Dairy Worker Wage-Exception Unconstitutional

The Washington Supreme Court, in a 5-4 decision, recently held that a 60-year exception to the state’s wage/hour laws for dairy workers is unconstitutional.  At issue was RCW 49.46.130(2)(g)—that section of the Washington Minimum Wage Act which exempts agricultural workers from earning overtime pay.

In Martinez-Cuevas, et al. v. DeRuyter, et al., Jose Martinez-Cuevas and Patricia Aguilar filed a class action lawsuit with 300 other dairy workers against their employer, DeRuyter Brothers Dairy, Inc., claiming that the Defendants (1) failed to pay minimum wage to workers, (2) provided inadequate rest and meal breaks, (3) didn’t compensate its employees for pre- and post-shift duties, and (4) didn’t pay overtime.  The parties settled all nearly all claims, but the issue of overtime pay, which the Plaintiffs challenged as a violation of Article I, Section 12 of the state constitution and the equal protection clause, remained for the Court’s consideration.

Under Article I, Section 12: “No law shall be passed granting to any citizen, class of citizens, or corporation other than municipal, privileges or immunities which upon the same terms shall not equally belong to all citizens, or corporations.”  Yet, according to the Plaintiffs, RCW 49.46.130(2)(g) granted a special privilege or immunity to agricultural employers, allowing them to deny their workers the right to workplace health and safety precautions in a dangerous industry.

The Court applied a two-step analysis. First, the Court asked if the challenged law granted agricultural employers a privilege or immunity from providing overtime protections constitutionally guaranteed to employees in especially dangerous industries under Article II, Section 35.  If so, then secondly, the Court would determine whether or not there was a “reasonable ground” for granting that privilege or immunity.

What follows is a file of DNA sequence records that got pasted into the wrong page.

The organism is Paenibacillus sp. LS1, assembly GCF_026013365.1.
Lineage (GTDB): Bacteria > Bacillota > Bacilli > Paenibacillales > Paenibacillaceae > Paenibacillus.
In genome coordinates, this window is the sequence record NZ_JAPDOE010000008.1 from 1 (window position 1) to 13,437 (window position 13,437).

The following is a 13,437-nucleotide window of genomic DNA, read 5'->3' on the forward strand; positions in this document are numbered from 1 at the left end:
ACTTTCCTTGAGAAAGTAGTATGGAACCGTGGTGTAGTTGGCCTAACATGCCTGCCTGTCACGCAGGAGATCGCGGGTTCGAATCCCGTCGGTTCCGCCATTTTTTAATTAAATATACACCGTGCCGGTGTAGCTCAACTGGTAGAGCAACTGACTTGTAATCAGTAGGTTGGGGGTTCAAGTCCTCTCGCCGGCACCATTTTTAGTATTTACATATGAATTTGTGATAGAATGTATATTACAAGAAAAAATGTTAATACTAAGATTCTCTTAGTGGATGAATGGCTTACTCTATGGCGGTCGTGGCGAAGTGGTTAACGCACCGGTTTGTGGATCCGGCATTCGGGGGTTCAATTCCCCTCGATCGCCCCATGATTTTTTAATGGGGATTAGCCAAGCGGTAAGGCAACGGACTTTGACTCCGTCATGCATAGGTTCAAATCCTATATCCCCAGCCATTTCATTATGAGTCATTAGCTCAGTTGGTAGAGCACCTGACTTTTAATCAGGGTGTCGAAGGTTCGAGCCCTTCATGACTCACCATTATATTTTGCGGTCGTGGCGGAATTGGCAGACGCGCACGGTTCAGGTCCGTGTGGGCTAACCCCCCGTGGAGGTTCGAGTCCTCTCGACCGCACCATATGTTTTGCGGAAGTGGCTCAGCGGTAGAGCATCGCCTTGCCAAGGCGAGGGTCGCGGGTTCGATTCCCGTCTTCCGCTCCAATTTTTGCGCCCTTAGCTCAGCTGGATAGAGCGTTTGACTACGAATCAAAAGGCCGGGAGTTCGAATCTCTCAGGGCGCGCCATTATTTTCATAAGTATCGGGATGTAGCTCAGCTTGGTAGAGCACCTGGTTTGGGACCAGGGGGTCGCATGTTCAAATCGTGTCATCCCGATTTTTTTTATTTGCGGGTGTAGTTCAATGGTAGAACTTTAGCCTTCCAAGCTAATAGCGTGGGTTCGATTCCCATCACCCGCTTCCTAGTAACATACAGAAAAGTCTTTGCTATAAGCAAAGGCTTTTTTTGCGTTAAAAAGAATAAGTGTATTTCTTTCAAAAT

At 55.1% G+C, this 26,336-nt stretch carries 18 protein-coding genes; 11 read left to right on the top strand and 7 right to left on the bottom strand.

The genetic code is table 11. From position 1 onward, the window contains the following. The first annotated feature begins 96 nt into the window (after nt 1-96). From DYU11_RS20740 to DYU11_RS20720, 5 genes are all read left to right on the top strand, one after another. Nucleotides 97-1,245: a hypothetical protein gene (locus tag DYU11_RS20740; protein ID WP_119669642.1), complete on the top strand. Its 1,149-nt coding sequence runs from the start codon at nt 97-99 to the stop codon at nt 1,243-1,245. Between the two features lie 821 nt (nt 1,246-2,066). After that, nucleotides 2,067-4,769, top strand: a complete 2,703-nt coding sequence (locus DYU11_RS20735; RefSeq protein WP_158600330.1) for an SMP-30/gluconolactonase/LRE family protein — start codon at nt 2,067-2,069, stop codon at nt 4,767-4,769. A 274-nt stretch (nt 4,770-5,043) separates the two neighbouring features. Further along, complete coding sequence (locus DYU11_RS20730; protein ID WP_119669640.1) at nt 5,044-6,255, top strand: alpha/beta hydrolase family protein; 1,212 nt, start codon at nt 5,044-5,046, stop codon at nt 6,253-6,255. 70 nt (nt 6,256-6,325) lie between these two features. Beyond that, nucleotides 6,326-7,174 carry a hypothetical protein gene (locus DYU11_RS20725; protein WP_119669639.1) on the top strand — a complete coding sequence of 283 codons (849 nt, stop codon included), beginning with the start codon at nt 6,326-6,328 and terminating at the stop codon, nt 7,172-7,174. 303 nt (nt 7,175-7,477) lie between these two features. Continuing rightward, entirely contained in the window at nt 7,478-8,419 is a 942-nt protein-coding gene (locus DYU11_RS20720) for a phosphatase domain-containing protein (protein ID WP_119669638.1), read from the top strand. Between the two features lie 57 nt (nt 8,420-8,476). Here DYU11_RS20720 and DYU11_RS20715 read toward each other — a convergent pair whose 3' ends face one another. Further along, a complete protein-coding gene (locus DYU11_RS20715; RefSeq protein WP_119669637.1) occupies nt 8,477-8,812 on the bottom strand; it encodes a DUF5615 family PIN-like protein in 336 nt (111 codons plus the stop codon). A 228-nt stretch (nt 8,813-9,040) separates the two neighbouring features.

Article II, Section 35 states: “The legislature shall pass necessary laws for the protection of persons working in mines, factories and other employments dangerous to life or deleterious to health; and fix pains and penalties for the enforcement of the same.”  Here, the Court ruled that the dairy workers were employed in an especially dangerous industry, and it was the Minimum Wage Act that the legislature intended to protect them from both low wages and the long hours that increased their chance of injury.

The Court cited an injury rate in Washington’s dairy industry that was 121 percent higher than all other state industries combined and 19 percent higher than the entire agricultural sector in 2015.  Milkers, like the named Plaintiffs in this case, routinely risked exposure to physical strains, respiratory hazards, toxic chemicals, and diseases/injuries from animals. But while dairy workers had a “fundamental right to [the] health and safety protections of the Minimum Wage Act,” according to the Court, RCW 49.46.130(2)(g) allowed their employers to deny them those protections.

Were there reasonable grounds for this exemption? In short, no. The Court determined that dairy workers risked long hours and various hazards year-round in a factory-like setting; consequently, they were entitled to the health and safety protections enshrined in Article II, Section 35.

In a concurring opinion, Chief Justice Steven C. Gonzalez tied the Court’s decision to our nation’s COVID-19 challenges: “[W]hile many others stay home, farmworkers continue to go to work because they are recognized as essential. But they go to work on unequal terms. They deserve better.”

The question now is whether this decision will lead to future litigation by the state’s 200,000+ other agricultural workers, seeking overtime pay and protections previously unavailable to them.

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